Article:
One way that Microsoft detects cybersecurity activity in our data centers is the Intelligent Security Graph. Microsoft has incredible breadth and depth of signal and information we analyze from 450B authentications per month across our cloud services, 400B emails scanned for spam and malware, over a billion enterprise and consumer devices updated monthly, and 18B+ Bing scans per month. This intelligence, enhanced by rich expertise of Microsoft’s world class talent of security researchers, analysts, hunters, and engineers, is built into our products and our platform – enabling customers, and Microsoft, to detect and respond to threats more quickly. (Figures 3 & 4).  Microsoft security teams use the graph to correlate large-scale critical security events, using innovative cloud-first machine learning and behavior and anomaly-based search queries, to surface actionable intelligence.  The graph enables teams to collaborate internally and apply preventive measures or mitigations in near real-time to counter cyber threats.  This supports protection for users around the world, and assures CISOs that Microsoft has the breadth and scale to monitor and protect users’ identities, devices, apps and data, and infrastructure.

Figure 3

Figure 4

Access to data

Technology is critical for advancing security at hyper-scale, therefore Microsoft continues to evolve the ways in which administrators access corporate assets.  The role of network administrators is significant. In our cloud services, we employ Just Enough and Just Enough Administration access, under which admins are provided the bare minimum window of time and physical and logical access to carry out a validated task.  No admin may create or approve their own ticket, either. Further, Windows Server 2016 clients can implement these policies internally. Security and managing data centers at scale is an ever evolving process based on the needs of our customers, the changing threat landscape, regulatory environments and more.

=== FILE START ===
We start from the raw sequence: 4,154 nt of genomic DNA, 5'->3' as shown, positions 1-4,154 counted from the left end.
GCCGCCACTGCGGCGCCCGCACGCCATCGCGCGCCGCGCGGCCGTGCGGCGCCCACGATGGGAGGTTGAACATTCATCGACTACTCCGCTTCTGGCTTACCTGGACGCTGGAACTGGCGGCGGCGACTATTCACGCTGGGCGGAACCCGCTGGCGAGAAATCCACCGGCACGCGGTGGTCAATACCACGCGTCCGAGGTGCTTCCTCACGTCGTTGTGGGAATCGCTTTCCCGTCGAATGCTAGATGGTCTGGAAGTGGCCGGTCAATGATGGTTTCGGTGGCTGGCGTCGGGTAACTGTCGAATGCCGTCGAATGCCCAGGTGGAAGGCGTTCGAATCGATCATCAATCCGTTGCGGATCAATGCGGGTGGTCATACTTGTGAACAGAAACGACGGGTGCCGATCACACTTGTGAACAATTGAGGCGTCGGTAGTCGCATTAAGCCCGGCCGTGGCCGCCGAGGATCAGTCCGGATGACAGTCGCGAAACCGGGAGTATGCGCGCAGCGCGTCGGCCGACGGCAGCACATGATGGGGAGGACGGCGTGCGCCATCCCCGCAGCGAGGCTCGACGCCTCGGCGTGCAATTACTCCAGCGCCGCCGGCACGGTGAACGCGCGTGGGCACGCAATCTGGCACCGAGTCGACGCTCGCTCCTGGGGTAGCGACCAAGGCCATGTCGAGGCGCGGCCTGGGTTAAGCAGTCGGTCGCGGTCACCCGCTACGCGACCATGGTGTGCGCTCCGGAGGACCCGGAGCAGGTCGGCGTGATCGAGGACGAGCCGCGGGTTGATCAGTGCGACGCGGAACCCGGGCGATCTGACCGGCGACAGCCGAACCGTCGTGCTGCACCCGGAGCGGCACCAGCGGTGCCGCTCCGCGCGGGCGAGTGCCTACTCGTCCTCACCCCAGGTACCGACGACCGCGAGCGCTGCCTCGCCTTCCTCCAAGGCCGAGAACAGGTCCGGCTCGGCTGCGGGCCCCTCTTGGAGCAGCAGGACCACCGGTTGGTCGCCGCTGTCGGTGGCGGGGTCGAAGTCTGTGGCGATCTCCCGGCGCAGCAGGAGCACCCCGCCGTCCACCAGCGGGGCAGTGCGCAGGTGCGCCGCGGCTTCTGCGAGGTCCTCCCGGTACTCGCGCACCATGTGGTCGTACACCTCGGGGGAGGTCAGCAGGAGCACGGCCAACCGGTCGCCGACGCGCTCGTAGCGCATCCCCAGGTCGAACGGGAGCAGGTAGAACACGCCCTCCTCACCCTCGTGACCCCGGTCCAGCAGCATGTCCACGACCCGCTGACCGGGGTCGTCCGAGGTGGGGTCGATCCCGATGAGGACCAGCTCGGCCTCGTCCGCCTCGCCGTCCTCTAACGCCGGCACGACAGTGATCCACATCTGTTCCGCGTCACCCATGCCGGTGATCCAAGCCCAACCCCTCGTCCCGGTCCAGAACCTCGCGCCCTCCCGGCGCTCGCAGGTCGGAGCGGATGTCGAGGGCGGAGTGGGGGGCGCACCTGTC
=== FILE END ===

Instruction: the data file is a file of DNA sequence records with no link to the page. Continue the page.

Compliance

Microsoft works with auditors and regulators around the world to ensure that we operate data centers at the highest levels of security and operational excellence.  We maintain the largest compliance portfolio in the industry, for example against the ISO 22301 privacy standard. In addition, Microsoft maintains certifications such as CSA STAR Certification, HITRUST, FACT and CDSA which many of our cloud competitors do not.  For more about Microsoft certifications, visit the Microsoft Trust Center Compliance page.

Transparency

Being compliant with local, industry, and international standards establishes that Microsoft is trustworthy, but our goal is to be trusted.  Toward that end—and to ensure we address the needs of CISOs, Microsoft provides a wealth of information about cloud services, designed to provide direct and customer self-service opportunities to answer three key questions:

  • How is may data secured and protected?
  • How does Microsoft Cloud help me be compliant with my regulatory needs?